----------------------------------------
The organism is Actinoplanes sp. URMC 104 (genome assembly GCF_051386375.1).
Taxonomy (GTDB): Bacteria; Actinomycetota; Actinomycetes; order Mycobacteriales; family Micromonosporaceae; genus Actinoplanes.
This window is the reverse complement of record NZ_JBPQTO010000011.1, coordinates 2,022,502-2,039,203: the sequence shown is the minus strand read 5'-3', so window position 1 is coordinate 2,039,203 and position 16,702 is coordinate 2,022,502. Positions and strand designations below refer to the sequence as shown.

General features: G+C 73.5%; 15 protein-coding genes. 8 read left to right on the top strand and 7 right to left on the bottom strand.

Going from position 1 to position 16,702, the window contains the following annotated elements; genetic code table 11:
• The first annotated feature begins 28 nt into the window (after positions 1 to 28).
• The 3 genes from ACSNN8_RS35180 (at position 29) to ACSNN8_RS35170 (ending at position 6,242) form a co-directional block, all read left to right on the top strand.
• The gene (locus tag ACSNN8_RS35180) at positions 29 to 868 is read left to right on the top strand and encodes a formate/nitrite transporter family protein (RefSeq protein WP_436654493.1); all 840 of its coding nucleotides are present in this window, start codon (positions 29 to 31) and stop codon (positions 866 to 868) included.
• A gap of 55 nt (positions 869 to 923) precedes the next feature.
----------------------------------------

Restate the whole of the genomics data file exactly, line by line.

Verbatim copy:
The organism is Actinoplanes sp. URMC 104 (genome assembly GCF_051386375.1).
Taxonomy (GTDB): Bacteria; Actinomycetota; Actinomycetes; order Mycobacteriales; family Micromonosporaceae; genus Actinoplanes.
This window is the reverse complement of record NZ_JBPQTO010000011.1, coordinates 2,022,502-2,039,203: the sequence shown is the minus strand read 5'-3', so window position 1 is coordinate 2,039,203 and position 16,702 is coordinate 2,022,502. Positions and strand designations below refer to the sequence as shown.

General features: G+C 73.5%; 15 protein-coding genes. 8 read left to right on the top strand and 7 right to left on the bottom strand.

Going from position 1 to position 16,702, the window contains the following annotated elements; genetic code table 11:
• The first annotated feature begins 28 nt into the window (after positions 1 to 28).
• The 3 genes from ACSNN8_RS35180 (at position 29) to ACSNN8_RS35170 (ending at position 6,242) form a co-directional block, all read left to right on the top strand.
• The gene (locus tag ACSNN8_RS35180) at positions 29 to 868 is read left to right on the top strand and encodes a formate/nitrite transporter family protein (RefSeq protein WP_436654493.1); all 840 of its coding nucleotides are present in this window, start codon (positions 29 to 31) and stop codon (positions 866 to 868) included.
• A gap of 55 nt (positions 869 to 923) precedes the next feature.